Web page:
25 July 2018

A greedy government is the biggest problem for struggling families


Millions of families are no better off than they were back in 2003. According to a new report from the Resolution Foundation, incomes for all households in 2017/18 increased by just 0.9 per cent, the lowest rise for four years and less than half the average between 1994 and 2007, just before the financial crisis.

This has led to some troubling consequences for what households can afford to spend, with the impact being felt particularly hard by children in low and middle income families. For example, over 40 per cent of low to middle income households cannot afford to save £10 or more each month. What is more, holidays, school trips, and sports activities for children are simply unaffordable for the poorest families.

Something has clearly gone very badly wrong if so many people are struggling in one of the richest countries on the planet. So, what is the root of the problem and how do we fix it?

First, according to the Resolution Foundation it is the families with non-working adults who are the worst off. This, in a way, is unsurprising. The OECD, the Joseph Rowntree Foundation, and the Centre for Social Justice have all carried out research which shows that, while not a panacea, work provides the best route out of poverty and allows people to increase their standard of living.

Given the UK is experiencing a record low level of unemployment and a skills shortage, the job market should be wide open for those trying to find work. Of course, things are not quite that simple. In the past, many households would actually have been in a more precarious financial situation if they moved from unemployment benefits and started to work.  Despite well-publicised problems with its implementation, the rollout of universal credit should put a stop to this.

There are also concerns about the high cost of childcare which prevent many parents from working. Those who can work should be encouraged to do so, but the Government should ensure that those who do are not worse off as a result.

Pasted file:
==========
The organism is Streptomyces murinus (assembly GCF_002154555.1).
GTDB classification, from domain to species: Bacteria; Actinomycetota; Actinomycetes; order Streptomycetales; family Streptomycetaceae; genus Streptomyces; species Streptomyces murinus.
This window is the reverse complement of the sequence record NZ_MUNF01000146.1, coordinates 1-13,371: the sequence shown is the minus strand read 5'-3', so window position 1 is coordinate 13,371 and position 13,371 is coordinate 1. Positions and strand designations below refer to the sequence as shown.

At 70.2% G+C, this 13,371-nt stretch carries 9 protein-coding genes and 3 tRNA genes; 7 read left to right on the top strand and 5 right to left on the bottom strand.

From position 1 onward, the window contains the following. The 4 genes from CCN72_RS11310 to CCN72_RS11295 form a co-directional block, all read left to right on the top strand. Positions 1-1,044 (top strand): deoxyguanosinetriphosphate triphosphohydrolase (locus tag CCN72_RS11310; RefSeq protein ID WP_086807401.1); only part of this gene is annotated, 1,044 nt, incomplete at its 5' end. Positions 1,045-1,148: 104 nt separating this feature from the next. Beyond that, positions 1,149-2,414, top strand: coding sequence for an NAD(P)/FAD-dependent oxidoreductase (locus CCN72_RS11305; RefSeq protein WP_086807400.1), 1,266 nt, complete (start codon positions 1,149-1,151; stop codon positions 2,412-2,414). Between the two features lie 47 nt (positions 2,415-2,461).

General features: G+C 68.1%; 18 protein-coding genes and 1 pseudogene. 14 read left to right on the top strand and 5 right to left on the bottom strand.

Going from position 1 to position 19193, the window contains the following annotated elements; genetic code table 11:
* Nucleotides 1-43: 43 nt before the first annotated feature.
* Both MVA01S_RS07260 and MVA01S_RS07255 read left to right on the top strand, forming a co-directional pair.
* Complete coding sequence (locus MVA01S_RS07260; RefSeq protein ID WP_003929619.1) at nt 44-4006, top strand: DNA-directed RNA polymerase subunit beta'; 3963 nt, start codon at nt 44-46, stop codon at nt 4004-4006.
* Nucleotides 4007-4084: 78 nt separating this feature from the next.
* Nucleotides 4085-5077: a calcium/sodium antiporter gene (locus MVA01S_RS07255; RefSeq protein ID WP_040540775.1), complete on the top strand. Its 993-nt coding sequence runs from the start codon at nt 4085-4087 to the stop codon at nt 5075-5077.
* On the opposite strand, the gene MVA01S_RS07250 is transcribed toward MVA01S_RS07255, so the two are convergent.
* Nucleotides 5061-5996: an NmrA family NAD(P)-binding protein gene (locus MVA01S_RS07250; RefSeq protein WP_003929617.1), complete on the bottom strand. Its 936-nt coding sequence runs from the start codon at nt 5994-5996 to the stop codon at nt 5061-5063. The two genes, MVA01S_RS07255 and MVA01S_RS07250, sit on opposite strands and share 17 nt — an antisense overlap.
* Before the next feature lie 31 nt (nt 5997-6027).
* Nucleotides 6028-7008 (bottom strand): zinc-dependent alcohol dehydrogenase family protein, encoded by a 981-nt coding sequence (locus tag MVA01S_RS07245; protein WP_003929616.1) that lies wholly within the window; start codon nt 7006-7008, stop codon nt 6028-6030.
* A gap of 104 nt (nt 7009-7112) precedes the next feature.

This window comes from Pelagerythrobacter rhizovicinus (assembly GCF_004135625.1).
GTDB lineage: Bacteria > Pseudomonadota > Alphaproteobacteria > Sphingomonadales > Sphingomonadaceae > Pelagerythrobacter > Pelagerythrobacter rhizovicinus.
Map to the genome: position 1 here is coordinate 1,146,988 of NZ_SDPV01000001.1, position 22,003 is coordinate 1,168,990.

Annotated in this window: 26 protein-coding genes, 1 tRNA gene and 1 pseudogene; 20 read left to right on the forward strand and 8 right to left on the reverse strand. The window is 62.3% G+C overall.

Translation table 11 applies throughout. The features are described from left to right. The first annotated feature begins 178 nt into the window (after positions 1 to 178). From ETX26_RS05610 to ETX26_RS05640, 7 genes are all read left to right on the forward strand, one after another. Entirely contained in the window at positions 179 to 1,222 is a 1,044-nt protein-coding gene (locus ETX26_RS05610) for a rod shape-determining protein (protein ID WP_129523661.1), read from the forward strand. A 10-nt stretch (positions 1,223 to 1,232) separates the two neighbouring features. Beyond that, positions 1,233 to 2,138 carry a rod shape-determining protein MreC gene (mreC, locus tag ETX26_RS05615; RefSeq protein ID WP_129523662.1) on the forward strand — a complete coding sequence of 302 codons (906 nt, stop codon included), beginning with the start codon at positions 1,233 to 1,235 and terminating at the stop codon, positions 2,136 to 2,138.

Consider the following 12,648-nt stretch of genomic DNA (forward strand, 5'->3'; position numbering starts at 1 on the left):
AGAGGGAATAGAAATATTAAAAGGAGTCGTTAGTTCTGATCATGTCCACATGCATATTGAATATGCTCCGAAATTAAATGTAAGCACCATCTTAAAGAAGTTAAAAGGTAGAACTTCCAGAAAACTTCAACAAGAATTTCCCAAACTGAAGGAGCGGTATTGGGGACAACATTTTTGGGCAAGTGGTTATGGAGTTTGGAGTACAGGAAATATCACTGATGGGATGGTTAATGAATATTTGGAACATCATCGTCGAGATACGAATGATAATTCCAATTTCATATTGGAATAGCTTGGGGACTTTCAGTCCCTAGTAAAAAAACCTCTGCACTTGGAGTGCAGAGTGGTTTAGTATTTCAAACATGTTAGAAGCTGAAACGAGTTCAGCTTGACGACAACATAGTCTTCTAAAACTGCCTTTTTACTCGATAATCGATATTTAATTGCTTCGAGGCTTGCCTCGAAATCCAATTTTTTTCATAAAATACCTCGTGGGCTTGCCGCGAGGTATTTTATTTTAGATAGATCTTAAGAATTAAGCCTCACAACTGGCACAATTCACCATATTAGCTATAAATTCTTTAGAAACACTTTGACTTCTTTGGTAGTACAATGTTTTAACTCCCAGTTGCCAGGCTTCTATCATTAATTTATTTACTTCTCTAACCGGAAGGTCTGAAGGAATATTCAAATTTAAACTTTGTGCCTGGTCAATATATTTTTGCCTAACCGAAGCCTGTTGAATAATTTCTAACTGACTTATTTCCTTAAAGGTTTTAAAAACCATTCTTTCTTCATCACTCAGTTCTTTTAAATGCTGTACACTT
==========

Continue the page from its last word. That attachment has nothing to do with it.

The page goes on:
But what of those on low and middle incomes who are still struggling? It cannot be right that those who are working hard should face such difficulties. In the vast majority of cases it is the Government which is to blame.

New research from the TaxPayers’ Alliance has found that the tax burden is at a 49-year high. Staggeringly, the bottom ten per cent of earners in the UK pay 49.5 per cent of their income in tax. It is clearly immoral, not to mention counter-productive, for the Government to take so much money from those who have so little.

There is a cost of living crisis in the UK, and taxes are a big part of this. Not only are households paying income tax, national insurance contributions, and council tax, they are also paying duty on fuel, tobacco, and alcohol, VAT, and taxes for simply driving a car. Many of these taxes hit the poorest households hardest.

And it’s not just the taxes paid directly by households which exacerbates the cost of living crisis; taxes levied on businesses such as corporation tax and employers’ national insurance contributions also result in lower wages.

Despite the heavy burden placed on households by the tax system, too often the Government devotes itself to thinking up new schemes to squeeze more money out of people, rather than making life easier for the worst off by cutting taxes.